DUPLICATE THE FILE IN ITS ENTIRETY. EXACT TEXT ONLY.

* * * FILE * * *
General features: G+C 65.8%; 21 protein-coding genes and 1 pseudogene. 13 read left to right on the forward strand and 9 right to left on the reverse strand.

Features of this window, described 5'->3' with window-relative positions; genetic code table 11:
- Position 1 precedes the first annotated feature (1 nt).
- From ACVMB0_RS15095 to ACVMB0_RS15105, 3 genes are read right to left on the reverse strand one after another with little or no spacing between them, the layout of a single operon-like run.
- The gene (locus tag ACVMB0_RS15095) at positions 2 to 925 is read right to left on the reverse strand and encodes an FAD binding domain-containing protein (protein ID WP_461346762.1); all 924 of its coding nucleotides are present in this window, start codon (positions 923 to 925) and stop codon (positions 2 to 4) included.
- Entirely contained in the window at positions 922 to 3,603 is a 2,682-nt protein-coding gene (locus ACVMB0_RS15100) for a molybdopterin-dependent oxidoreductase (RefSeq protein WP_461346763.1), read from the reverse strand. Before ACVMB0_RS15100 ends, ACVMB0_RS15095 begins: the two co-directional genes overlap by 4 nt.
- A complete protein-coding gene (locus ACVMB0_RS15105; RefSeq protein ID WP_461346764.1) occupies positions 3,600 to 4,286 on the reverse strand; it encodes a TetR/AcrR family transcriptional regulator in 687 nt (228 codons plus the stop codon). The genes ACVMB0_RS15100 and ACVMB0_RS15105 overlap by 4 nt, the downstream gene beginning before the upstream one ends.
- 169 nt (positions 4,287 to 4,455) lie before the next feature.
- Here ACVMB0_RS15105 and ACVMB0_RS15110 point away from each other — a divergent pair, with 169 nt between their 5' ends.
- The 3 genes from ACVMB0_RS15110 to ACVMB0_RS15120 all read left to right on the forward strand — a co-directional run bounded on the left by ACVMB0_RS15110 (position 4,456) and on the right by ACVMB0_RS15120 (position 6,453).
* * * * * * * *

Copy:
General features: G+C 65.8%; 21 protein-coding genes and 1 pseudogene. 13 read left to right on the forward strand and 9 right to left on the reverse strand.

Features of this window, described 5'->3' with window-relative positions; genetic code table 11:
- Position 1 precedes the first annotated feature (1 nt).
- From ACVMB0_RS15095 to ACVMB0_RS15105, 3 genes are read right to left on the reverse strand one after another with little or no spacing between them, the layout of a single operon-like run.
- The gene (locus tag ACVMB0_RS15095) at positions 2 to 925 is read right to left on the reverse strand and encodes an FAD binding domain-containing protein (protein ID WP_461346762.1); all 924 of its coding nucleotides are present in this window, start codon (positions 923 to 925) and stop codon (positions 2 to 4) included.
- Entirely contained in the window at positions 922 to 3,603 is a 2,682-nt protein-coding gene (locus ACVMB0_RS15100) for a molybdopterin-dependent oxidoreductase (RefSeq protein WP_461346763.1), read from the reverse strand. Before ACVMB0_RS15100 ends, ACVMB0_RS15095 begins: the two co-directional genes overlap by 4 nt.
- A complete protein-coding gene (locus ACVMB0_RS15105; RefSeq protein ID WP_461346764.1) occupies positions 3,600 to 4,286 on the reverse strand; it encodes a TetR/AcrR family transcriptional regulator in 687 nt (228 codons plus the stop codon). The genes ACVMB0_RS15100 and ACVMB0_RS15105 overlap by 4 nt, the downstream gene beginning before the upstream one ends.
- 169 nt (positions 4,287 to 4,455) lie before the next feature.
- Here ACVMB0_RS15105 and ACVMB0_RS15110 point away from each other — a divergent pair, with 169 nt between their 5' ends.
- The 3 genes from ACVMB0_RS15110 to ACVMB0_RS15120 all read left to right on the forward strand — a co-directional run bounded on the left by ACVMB0_RS15110 (position 4,456) and on the right by ACVMB0_RS15120 (position 6,453).